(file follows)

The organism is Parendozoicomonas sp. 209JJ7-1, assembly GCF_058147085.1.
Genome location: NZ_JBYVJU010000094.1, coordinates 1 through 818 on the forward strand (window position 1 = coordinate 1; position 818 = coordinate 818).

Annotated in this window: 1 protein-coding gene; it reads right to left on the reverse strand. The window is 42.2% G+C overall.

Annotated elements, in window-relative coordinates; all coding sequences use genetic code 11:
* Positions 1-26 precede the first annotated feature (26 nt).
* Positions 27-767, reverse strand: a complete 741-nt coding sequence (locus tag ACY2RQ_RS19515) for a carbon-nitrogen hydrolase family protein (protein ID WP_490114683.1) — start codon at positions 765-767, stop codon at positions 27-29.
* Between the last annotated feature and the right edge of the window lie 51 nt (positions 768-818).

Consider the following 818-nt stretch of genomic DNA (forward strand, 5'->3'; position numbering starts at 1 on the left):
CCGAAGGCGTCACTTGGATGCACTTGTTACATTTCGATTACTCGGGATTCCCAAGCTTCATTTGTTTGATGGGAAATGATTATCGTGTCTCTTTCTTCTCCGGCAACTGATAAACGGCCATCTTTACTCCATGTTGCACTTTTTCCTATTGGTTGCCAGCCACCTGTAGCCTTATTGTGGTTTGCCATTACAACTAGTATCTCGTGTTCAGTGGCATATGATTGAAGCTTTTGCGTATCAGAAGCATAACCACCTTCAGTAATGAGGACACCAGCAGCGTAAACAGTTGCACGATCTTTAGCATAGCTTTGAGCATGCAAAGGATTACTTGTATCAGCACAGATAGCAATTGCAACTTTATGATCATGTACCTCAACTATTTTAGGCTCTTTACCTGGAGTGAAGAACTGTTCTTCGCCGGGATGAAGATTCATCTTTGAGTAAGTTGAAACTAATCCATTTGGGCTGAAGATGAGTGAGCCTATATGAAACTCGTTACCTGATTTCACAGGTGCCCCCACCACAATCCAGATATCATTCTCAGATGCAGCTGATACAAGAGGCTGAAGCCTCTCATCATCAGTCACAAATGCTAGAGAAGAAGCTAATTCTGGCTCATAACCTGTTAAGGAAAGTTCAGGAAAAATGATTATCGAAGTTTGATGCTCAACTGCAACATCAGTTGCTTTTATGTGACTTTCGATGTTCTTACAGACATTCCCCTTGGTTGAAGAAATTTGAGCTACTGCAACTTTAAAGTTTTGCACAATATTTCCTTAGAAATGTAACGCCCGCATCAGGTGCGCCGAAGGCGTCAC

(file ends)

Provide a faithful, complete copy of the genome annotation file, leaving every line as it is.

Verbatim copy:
The organism is Parendozoicomonas sp. 209JJ7-1, assembly GCF_058147085.1.
Genome location: NZ_JBYVJU010000094.1, coordinates 1 through 818 on the forward strand (window position 1 = coordinate 1; position 818 = coordinate 818).

Annotated in this window: 1 protein-coding gene; it reads right to left on the reverse strand. The window is 42.2% G+C overall.

Annotated elements, in window-relative coordinates; all coding sequences use genetic code 11:
* Positions 1-26 precede the first annotated feature (26 nt).
* Positions 27-767, reverse strand: a complete 741-nt coding sequence (locus tag ACY2RQ_RS19515) for a carbon-nitrogen hydrolase family protein (protein ID WP_490114683.1) — start codon at positions 765-767, stop codon at positions 27-29.
* Between the last annotated feature and the right edge of the window lie 51 nt (positions 768-818).

Consider the following 818-nt stretch of genomic DNA (forward strand, 5'->3'; position numbering starts at 1 on the left):
CCGAAGGCGTCACTTGGATGCACTTGTTACATTTCGATTACTCGGGATTCCCAAGCTTCATTTGTTTGATGGGAAATGATTATCGTGTCTCTTTCTTCTCCGGCAACTGATAAACGGCCATCTTTACTCCATGTTGCACTTTTTCCTATTGGTTGCCAGCCACCTGTAGCCTTATTGTGGTTTGCCATTACAACTAGTATCTCGTGTTCAGTGGCATATGATTGAAGCTTTTGCGTATCAGAAGCATAACCACCTTCAGTAATGAGGACACCAGCAGCGTAAACAGTTGCACGATCTTTAGCATAGCTTTGAGCATGCAAAGGATTACTTGTATCAGCACAGATAGCAATTGCAACTTTATGATCATGTACCTCAACTATTTTAGGCTCTTTACCTGGAGTGAAGAACTGTTCTTCGCCGGGATGAAGATTCATCTTTGAGTAAGTTGAAACTAATCCATTTGGGCTGAAGATGAGTGAGCCTATATGAAACTCGTTACCTGATTTCACAGGTGCCCCCACCACAATCCAGATATCATTCTCAGATGCAGCTGATACAAGAGGCTGAAGCCTCTCATCATCAGTCACAAATGCTAGAGAAGAAGCTAATTCTGGCTCATAACCTGTTAAGGAAAGTTCAGGAAAAATGATTATCGAAGTTTGATGCTCAACTGCAACATCAGTTGCTTTTATGTGACTTTCGATGTTCTTACAGACATTCCCCTTGGTTGAAGAAATTTGAGCTACTGCAACTTTAAAGTTTTGCACAATATTTCCTTAGAAATGTAACGCCCGCATCAGGTGCGCCGAAGGCGTCAC